The eyes of a million teenagers will likely be looking towards Los Angeles this week as two of the most anticipated product launches in the game industry this year take place at the Electronic Entertainment Expo (E3).
The show, which begins on Tuesday, will see Nintendo Co. Ltd. unveil the successor to its popular and market-leading GameBoy handheld gaming device and Sony Corp. launch its assault on Nintendo's lead with the unveiling of its PSP handheld device.
The launches are anxiously awaited by many, partly because the coming battle between the two companies is likely to characterize the year-end selling period and partly because relatively little is known about the devices.
Sony first disclosed plans for its handheld device, the PSP, at E3 last year and has since released a string of preliminary specifications and a design prototype image.
According to those preliminary specifications, it will have a 4.5-inch (11.4-centimeter), wide-screen TFT (thin-film transistor) LCD (liquid crystal display) with a resolution of 480 by 272 pixels, 3D (three-dimensional) graphics, support for MPEG4 video and a USB 2.0 port. Sony also said the player will use a new media format called UMD, or Universal Media Disc. The 60-millimeter optical discs will be encased in a cartridge and hold up to 1.8 GB of data.
Later in the year the company said it would ship the PSP worldwide during the year-end holiday season however that schedule has subsequently slipped. In February this year Sony said it would only ship in Japan during 2004 and see release in other markets in 2005.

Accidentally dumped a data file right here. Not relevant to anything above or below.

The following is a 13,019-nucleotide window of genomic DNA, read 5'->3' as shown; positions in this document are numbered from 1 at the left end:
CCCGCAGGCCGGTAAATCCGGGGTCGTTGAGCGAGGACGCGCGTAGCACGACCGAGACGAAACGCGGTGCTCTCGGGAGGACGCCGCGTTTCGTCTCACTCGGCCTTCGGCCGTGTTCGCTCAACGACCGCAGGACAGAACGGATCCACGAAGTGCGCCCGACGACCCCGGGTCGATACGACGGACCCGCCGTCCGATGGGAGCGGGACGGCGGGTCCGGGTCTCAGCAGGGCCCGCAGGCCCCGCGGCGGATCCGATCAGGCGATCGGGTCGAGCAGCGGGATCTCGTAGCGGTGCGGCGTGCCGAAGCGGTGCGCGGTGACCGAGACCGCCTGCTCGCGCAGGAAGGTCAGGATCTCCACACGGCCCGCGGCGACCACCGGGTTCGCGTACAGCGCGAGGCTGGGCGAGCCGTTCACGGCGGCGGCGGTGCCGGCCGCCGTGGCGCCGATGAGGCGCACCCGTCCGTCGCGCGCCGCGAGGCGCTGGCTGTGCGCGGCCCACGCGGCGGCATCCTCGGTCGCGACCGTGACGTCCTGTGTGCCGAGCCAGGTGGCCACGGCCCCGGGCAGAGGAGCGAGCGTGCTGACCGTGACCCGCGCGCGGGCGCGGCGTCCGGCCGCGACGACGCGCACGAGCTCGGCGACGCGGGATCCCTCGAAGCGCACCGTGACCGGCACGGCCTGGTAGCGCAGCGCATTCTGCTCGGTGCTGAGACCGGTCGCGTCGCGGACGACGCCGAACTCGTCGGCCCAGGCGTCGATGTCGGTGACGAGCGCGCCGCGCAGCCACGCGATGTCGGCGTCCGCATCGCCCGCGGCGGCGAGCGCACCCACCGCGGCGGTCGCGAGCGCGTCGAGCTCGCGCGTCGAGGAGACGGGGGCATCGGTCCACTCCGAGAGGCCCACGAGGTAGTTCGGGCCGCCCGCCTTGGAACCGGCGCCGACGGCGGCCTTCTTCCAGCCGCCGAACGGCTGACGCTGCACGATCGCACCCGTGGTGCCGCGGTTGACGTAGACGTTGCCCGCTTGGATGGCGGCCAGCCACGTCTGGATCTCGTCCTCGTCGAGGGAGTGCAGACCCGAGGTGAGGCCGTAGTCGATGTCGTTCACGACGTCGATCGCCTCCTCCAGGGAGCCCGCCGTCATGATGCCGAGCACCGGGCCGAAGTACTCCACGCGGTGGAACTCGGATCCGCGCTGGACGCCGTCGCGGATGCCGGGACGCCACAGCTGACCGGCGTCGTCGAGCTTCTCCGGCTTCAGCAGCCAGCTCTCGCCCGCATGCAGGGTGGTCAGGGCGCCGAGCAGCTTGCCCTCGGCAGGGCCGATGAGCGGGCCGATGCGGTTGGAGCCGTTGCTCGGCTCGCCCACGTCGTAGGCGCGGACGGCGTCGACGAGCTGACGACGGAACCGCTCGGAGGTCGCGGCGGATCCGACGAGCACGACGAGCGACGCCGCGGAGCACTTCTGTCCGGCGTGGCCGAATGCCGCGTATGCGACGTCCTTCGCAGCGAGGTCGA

If little information is known about the PSP, even less is known about Nintendo DS device. The Kyoto-based company disclosed its work on a new platform in January this year and revealed nothing but a few technical details.
The first is that the Nintendo DS will have two displays. The 'DS' in the name stands for double screen and each will be a 3-inch (76.2 millimeters) TFT (thin-film transistor) LCD (liquid crystal display) panel, it said.
"The additional screen will expand the game experience and allow us to do things that have not been possible so far," a Nintendo spokeswoman said in January. In a soccer game, for example, users might be able to view the entire playing field on one screen and get a close up of a single player on the other.
The only other piece of information released at the time is that Nintendo is planning to have more than one processor and "up to" 128 MB of memory.
The world will get its first look at both devices when E3 opens its doors this week.